“This is her,” Tammy said.

Joe asked Brittany’s friends not to talk to her about the accident or about Ryan. She’d suffered a brain injury. She was starting to wave and respond to simple commands, but she didn’t know what happened in the crash. “Hi, Brittany, you’re in Baltimore,” nurses would say. “You were in a car accident.”

Doctors were able to remove Brittany’s breathing tube, but she developed a blood clot in her arm and an infection. She had limited movement on her right side. Each day Tammy sat by her daughter’s hospital bed, trying to get her to say something.

Marlene Didone called her pastor on the way to Baltimore’s shock-trauma center, where Ryan had been sent. The police officer who was driving her and Kara got lost, which Kara later saw as a blessing—less time in the waiting room, wondering.

Marlene had known Ryan was getting a ride to Young Life with Zach that night—he’d texted her to ask permission. He checked with his mom before he went anywhere. His sister didn’t know Zach, but she’d heard Ryan talk about him. She and her mom knew that Zach was two years older, and they assumed he’d been driving long enough to take teen passengers.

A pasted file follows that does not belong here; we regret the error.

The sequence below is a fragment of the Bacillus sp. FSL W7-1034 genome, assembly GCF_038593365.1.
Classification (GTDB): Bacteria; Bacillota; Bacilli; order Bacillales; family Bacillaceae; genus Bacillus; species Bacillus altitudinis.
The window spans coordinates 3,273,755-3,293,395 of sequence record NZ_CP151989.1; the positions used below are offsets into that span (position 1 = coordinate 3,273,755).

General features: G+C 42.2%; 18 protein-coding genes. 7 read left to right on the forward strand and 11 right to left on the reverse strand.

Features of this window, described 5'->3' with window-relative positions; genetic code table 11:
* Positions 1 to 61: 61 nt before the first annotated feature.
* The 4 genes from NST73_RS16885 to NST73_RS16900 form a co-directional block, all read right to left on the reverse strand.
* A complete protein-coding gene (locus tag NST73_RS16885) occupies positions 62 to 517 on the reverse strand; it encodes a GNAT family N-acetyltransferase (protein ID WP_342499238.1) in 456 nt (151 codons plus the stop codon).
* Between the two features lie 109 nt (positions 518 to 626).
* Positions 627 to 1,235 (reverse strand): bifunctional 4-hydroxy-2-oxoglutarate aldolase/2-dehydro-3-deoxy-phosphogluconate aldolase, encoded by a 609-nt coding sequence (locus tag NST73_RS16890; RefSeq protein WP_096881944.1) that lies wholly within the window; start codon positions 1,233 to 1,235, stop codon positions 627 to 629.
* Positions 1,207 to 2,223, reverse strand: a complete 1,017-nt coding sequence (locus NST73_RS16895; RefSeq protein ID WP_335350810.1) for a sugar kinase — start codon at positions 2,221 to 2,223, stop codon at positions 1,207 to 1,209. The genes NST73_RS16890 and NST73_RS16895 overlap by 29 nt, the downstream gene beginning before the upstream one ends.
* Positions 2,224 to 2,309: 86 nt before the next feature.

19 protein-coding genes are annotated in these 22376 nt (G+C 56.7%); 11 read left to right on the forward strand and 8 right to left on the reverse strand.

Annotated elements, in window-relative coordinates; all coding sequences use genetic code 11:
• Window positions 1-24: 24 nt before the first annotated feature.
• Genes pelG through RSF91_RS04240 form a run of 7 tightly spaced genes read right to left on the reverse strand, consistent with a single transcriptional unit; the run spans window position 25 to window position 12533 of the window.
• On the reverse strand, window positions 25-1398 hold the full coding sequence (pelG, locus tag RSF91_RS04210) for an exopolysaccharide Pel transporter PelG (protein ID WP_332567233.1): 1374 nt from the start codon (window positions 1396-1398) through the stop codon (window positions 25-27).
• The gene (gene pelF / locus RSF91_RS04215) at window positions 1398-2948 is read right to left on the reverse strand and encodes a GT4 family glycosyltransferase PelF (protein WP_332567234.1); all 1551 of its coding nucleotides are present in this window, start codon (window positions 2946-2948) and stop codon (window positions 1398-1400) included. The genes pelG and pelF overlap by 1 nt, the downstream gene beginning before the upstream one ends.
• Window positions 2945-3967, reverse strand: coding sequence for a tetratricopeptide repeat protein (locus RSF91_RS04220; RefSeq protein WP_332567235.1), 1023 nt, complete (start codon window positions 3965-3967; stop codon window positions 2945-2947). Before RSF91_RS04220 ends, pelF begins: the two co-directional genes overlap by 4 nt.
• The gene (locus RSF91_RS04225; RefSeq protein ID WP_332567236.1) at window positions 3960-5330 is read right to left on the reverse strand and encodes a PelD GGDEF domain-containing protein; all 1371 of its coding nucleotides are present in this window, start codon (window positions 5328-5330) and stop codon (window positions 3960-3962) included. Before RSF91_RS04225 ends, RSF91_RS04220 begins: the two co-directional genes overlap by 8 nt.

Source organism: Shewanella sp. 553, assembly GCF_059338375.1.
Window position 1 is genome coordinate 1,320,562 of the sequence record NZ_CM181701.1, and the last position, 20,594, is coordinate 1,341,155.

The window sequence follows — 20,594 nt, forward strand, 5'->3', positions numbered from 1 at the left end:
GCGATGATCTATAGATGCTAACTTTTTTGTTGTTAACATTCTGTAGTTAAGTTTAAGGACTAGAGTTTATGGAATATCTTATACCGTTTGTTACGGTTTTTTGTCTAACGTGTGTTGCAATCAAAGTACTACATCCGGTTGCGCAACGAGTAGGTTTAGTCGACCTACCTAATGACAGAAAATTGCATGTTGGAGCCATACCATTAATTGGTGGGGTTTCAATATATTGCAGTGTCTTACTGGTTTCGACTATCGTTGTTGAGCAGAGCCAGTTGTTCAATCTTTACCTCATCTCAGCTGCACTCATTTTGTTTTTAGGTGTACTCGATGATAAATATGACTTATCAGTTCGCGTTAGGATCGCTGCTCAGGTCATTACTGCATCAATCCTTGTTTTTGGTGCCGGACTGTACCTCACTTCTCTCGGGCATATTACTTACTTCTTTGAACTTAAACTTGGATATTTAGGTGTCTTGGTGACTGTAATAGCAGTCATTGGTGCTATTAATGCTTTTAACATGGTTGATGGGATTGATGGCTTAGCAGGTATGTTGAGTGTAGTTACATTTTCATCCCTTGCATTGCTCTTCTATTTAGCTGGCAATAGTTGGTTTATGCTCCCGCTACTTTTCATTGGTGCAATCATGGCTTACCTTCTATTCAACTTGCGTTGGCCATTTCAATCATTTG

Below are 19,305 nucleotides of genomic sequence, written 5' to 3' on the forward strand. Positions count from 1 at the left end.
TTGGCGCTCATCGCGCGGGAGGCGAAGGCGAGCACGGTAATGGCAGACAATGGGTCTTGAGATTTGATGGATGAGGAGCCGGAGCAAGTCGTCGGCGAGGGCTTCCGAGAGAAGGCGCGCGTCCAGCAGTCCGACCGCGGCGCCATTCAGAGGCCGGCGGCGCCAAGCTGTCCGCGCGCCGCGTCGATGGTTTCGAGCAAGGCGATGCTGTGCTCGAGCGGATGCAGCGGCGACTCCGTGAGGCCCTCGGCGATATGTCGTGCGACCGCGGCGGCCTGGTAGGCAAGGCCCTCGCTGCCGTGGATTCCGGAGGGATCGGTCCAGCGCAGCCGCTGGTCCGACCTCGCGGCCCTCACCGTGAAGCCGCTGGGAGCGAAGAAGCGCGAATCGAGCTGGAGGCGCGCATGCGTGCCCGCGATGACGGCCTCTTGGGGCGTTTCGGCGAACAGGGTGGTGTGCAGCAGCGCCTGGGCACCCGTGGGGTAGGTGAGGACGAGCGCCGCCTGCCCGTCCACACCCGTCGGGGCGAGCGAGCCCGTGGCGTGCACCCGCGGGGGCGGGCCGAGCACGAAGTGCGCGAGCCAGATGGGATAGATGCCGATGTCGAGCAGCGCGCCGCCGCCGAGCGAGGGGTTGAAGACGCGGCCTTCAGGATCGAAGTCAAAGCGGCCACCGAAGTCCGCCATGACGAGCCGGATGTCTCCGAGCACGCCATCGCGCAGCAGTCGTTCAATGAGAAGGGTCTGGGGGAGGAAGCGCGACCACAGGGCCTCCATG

“He had driven him a handful of times in the summer,” says Kara, “with us being under the impression that he did in fact have his full license.”

Before Tom got into his car to drive to Baltimore, police officers told him how serious Ryan’s condition was. By the time he arrived, his son had lost a lot of blood. As a police officer, Tom had always watched bad things happen to other people. He’d spent years locking up drunk drivers and been in dozens of ERs. Now it was his child.

Tom hadn’t seen much of Ryan in the weeks before the accident. They hadn’t been getting along—Ryan and Kara had sided with their mom during the divorce. Ryan was training to make it to the amateur national motocross championship. Tom told his son the sport was too dangerous.

“Why can’t you support me?” Ryan asked. He told his dad he didn’t want to be a cop, even though he told Kara he really did.

Tom and Ryan got along best fishing and playing golf. “I could see what a good kid he was,” Tom says. “And how lucky I was.” He’d called Ryan a few days before the crash and said he was proud of him.